California Lizardfish, Synodus lucioceps
The California Lizardfish, Synodus lucioceps, whose common Spanish name is chile lucio, is a species in the family Synodontidae, the Lizardfishes, known as chilies in Mexico. Globally, there are thirty seven species in the genus Synodus, of which eleven are found in Mexican waters, six in the Atlantic and five in the Pacific.
The California Lizardfish have elongated tubular robust bodies with a depth that are 11 – 15% of standard length. They are brown color overall, which is cream and gray dorsally and abruptly pale ventrally. They have a subtle row of approximately eight irregular dark blotches along their mid-flank. Their gill membranes and pelvic fins are yellowish; their adipose fin, caudal fin, and pectoral fins are dark; and their anal and dorsal fins are transparent with dark rays. Their head is wide and medium-sized (22-24% of standard length) and features a long pointed snout, large eyes, and a slightly oblique mouth. Their mouth is large and extends well past the eyes; it opens at the front and is equipped with many rows of fine pointed teeth. They have a straight lateral line. Their anal fin has a long base that is equal in length to their dorsal fin base; their caudal fin is forked; their dorsal fin is mid-body and originates closer to their adipose fin than their snout tip; their small adipose fin is above their anal fin; and their pelvic fins are large and found behind their pectoral fins. Their fins are spineless.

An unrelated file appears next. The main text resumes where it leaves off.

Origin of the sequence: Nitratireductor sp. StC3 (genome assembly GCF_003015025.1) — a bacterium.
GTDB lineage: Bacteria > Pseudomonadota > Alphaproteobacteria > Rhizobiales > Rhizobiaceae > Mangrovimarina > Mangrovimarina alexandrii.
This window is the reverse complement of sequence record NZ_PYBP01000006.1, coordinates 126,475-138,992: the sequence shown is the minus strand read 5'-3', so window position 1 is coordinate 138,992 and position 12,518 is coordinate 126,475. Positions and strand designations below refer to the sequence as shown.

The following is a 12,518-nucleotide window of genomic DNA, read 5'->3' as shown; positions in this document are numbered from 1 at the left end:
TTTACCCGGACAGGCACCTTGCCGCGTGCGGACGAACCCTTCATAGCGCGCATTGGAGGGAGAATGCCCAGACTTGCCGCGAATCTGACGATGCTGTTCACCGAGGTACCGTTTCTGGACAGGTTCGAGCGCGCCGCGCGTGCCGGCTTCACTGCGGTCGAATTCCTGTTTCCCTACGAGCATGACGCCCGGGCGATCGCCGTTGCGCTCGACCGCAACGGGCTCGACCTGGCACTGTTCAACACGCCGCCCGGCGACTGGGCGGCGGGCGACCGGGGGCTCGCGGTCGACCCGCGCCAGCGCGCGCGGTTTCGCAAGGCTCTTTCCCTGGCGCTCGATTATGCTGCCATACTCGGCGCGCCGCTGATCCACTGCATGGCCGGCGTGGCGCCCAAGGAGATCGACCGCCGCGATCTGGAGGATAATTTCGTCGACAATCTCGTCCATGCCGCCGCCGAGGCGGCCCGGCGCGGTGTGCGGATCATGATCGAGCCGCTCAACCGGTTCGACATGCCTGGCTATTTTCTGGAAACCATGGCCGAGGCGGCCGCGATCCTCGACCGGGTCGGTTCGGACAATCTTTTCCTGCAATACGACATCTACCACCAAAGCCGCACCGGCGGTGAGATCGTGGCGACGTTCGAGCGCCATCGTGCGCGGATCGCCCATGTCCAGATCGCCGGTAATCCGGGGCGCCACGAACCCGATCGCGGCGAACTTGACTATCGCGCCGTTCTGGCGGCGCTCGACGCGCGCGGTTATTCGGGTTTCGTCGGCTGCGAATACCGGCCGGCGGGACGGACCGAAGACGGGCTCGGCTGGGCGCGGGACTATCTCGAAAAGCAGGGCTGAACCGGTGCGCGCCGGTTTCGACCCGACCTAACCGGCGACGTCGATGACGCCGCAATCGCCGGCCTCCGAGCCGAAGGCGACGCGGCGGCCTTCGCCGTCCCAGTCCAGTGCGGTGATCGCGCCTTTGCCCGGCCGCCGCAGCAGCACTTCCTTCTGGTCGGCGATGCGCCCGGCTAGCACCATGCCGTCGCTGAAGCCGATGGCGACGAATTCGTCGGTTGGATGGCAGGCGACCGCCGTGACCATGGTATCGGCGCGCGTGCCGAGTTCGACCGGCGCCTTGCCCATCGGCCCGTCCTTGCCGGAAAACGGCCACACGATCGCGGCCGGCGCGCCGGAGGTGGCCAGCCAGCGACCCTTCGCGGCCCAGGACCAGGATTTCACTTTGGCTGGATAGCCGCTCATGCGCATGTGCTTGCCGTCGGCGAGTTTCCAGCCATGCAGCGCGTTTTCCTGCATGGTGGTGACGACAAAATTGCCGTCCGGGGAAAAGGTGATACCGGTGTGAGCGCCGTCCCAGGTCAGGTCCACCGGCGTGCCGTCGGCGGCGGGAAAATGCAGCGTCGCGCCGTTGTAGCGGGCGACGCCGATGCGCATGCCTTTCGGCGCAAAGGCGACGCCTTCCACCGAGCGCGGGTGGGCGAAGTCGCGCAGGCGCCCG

The California Lizardfish are found on the bottom (demersal) within and over sandy and muddy bottoms at depths between 5 and 750 feet. They reach a maximum length of 64 cm (25.2 inches). They are voracious ambush predators feeding primarily on small fish, krill, squid, and shrimp. They in turn are preyed on by sea lions. They have a limited distribution and are found along both coasts of Baja; they are absent from water adjacent to the mainland. They are a poorly studied species and very little is known about their behavioral patterns.
The California Lizardfish can be confused with the Iguana Lizardfish, Synodus sechurae (short pectoral fins, white spots along the lateral line), and the Lance Lizardfish, Synodus scituliceps (short head, uniform body coloration).
The California Lizardfish are viewed by local fishermen as a by-catch of no value. Furthermore, their small mouths require small hooks for success. They are strictly a “catch-and-release” that can become pests to recreational anglers.